Meet the Loaners

Meet Lydia Morrow artist, knitwear designer and model

Interview by Anna Dewhirst
November 1, 2022

We caught up with knitwear designer, artist and model Lydia Morrow at SLOW THREADS is Glasgow to learn more about her creative process and what inspires her work.

Tell us a bit out your work and what inspires you.

The work that I make is mostly knitwear, its all handmade. I'm inspired by a lot on different things like one of my really big things is poetry and using words and phrases on clothing as a way to identify your sense of self and the idea of clothes as a way to communicate what you want to say when you're not feeling able to say it.

Alok wearing Lydia Morrow's handknitted dress, can you see yourself
@alokvmenon wearing Lydia Morrow hand knitted dress, available to rent on LOANHOOD

I like the idea of sharing the creative process with people which is why I think knitwear design is quite fun because you don't have to take complete ownership and people are able to collaborate with you which is really cool.



These two pieces (points to her outfit) are inspired by two different charity shop baby jumpers I found. I also design knitting patterns, a lot of my stuff I've been designing lately is just like stuff that I can imagine people having a really good time exploring their own creative vision through. This jumper (Lydia lifts up the project she has been knitting while we chat) is going to have three different colour work options so that people can choose. I like the idea of sharing the creative process with people which is why I think knitwear design is quite fun because you don't have to take complete ownership and people are able to collaborate with you which is really cool.

@alokvmenon wearing Lydia Morrow sweater

How did the knitwear come about?

I was in art school studying painting and printmaking and I was working a lot with printmaking on textiles but I felt like the print was too easy to wash off. I wanted to make something where the actual design was intrinsic to the garment so I start crocheting. I had been knitting since I was a kid but I hadn't really done it as an adult and I was like ok now's the time so it evolved into that.

As a kid, did you do that with a family member?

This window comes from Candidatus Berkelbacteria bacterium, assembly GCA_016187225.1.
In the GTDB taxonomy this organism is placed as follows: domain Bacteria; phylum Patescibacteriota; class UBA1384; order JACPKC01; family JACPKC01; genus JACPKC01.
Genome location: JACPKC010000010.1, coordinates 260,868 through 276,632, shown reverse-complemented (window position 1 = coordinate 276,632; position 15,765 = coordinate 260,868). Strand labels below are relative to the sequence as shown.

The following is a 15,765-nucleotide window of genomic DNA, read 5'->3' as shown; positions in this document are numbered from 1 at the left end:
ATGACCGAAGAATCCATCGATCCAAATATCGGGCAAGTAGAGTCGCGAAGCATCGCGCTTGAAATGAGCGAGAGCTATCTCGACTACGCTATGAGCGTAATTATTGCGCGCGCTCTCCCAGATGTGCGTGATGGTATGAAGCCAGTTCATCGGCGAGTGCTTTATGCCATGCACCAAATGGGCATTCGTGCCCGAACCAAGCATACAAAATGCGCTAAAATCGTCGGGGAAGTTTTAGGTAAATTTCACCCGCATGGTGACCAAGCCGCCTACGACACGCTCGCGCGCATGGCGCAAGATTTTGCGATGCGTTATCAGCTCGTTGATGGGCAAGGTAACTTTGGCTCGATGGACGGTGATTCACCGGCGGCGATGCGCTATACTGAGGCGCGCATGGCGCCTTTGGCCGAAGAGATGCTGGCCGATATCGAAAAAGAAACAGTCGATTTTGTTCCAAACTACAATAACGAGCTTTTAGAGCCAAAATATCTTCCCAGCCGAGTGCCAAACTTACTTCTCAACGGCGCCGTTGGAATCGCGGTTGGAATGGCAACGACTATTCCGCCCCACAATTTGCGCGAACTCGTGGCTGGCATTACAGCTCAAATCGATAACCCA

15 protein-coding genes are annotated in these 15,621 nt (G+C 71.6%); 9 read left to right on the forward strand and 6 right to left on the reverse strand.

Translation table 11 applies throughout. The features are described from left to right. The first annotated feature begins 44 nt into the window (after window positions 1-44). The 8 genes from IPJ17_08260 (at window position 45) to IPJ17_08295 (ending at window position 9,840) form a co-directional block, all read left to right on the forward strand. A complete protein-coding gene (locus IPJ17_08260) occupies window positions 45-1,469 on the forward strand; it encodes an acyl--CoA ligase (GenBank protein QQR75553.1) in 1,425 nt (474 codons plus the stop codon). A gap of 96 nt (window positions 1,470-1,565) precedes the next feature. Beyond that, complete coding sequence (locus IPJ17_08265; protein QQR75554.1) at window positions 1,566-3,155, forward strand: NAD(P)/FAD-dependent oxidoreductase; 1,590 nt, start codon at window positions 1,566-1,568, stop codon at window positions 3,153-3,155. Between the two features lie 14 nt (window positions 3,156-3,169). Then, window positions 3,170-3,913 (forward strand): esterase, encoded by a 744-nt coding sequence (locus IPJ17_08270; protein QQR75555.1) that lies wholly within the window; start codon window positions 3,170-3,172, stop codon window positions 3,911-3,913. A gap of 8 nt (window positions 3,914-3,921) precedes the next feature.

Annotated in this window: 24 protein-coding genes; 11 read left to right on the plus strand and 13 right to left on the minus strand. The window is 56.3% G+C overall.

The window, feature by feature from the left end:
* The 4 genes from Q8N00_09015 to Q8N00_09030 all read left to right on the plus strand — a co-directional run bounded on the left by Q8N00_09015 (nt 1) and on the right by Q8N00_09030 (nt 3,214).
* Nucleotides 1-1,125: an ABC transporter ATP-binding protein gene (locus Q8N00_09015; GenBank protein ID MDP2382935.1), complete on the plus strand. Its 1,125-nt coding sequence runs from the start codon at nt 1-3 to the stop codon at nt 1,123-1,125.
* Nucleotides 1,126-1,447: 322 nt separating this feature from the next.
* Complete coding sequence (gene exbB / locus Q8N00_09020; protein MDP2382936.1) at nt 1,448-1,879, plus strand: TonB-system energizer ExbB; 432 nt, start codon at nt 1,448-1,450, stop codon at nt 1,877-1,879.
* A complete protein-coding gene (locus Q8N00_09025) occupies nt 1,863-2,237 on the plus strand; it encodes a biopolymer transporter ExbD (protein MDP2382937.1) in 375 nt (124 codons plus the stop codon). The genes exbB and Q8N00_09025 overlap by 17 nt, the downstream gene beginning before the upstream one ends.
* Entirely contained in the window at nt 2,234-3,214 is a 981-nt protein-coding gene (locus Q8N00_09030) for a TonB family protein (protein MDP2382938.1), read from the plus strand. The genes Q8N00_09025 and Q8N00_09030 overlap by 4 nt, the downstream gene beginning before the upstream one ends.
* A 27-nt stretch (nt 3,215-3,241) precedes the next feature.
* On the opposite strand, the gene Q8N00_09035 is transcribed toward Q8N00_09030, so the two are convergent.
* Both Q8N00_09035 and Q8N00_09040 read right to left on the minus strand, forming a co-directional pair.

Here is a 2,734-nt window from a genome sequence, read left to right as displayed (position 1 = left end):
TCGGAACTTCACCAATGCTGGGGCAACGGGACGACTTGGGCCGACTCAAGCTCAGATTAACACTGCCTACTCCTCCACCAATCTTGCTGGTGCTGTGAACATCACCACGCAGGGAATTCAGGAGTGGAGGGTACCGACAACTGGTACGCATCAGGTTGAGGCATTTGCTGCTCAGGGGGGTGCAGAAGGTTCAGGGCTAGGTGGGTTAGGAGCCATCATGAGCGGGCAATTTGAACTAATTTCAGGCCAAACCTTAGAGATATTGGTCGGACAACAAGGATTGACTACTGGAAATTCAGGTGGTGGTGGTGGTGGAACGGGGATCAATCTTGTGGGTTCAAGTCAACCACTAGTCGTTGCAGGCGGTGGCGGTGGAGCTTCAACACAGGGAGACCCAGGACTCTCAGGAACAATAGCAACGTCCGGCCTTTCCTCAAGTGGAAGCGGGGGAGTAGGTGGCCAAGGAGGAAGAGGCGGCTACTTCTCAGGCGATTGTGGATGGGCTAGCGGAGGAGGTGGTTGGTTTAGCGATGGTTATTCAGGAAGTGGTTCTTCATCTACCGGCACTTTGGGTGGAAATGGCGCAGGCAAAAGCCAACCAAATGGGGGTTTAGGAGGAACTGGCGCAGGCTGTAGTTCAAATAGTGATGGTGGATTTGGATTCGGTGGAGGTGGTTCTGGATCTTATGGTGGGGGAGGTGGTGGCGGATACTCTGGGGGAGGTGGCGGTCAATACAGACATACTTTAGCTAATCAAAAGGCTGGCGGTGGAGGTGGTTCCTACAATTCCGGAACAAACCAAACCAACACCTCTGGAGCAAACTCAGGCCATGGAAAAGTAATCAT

I asked my mum to teach me how to knit but she only know how to crochet, so she sent me down the road to my neighbour who was just like a lovely older lady named Isabelle, I don't think she's alive any more but she was so nice and she would just teach me and tell me about her school days. It was really nice because my family emigrated here when I was six so I didn't have any grandparents around or anything.

So I think fashion rental is possibly one direction toward small designers being able to get paid for their work while being able to actually make the stuff they are creatively excited by rather than just looking for things at are going to cute costs and make a product sellable.

So what are your thoughts on fashion rental, and why have you decided to team up with LOANHOOD?

As a small designer and also a fabricator, there's a lot of garments that I make that I'm really passionate about seeing people wear, seeing out in the world but they're prohibitively expensive if I want to get paid for my labour and I think all designers should be paid for their labour. So I think fashion rental is possibly one direction toward small designers being able to get paid for their work while being able to actually make the stuff they are creatively excited by rather than just looking for things at are going to cute costs and make a product sellable.

Alok wearing Lydia Morrow's handknitted sweater
@alokvmenon wearing Lydia Morrow sweater

Knitting is a fun one because it's inherently zero waste for the most part because even if you don't like the garment, in the end you can just unravel it.

We're at SLOW THREADS, a sustainability fair, what are your thoughts? Do you have any sustainability practices within your work? Is it important to you?

Sustainability is really important to me, but I feel like I'm always learning and trying to figure things out. As a neurodivergent designer for example I'm limited to materials that feel comfortable on my body. Things like merino that's made superwashed is more accessible to me and sustainability wise I'll wear that garment for a million years but the process of making a wool superwashed is not ideal so it's this kind of balancing act. I try to look at sustainability with an open mind, it's something that I'm super passionate about. For example both of these garment (I'm wearing) are designed using up my scrap and I alway have ideas in the back of my mind to make my projects zero waste and repurpose my scraps but knitting is a fun one because it's inherently zero waste for the most part because even if you don't like the garment, in the end you can just unravel it.

You can rent a selection of Lydia's handmade knitted pieces via the LOANHOOD app.

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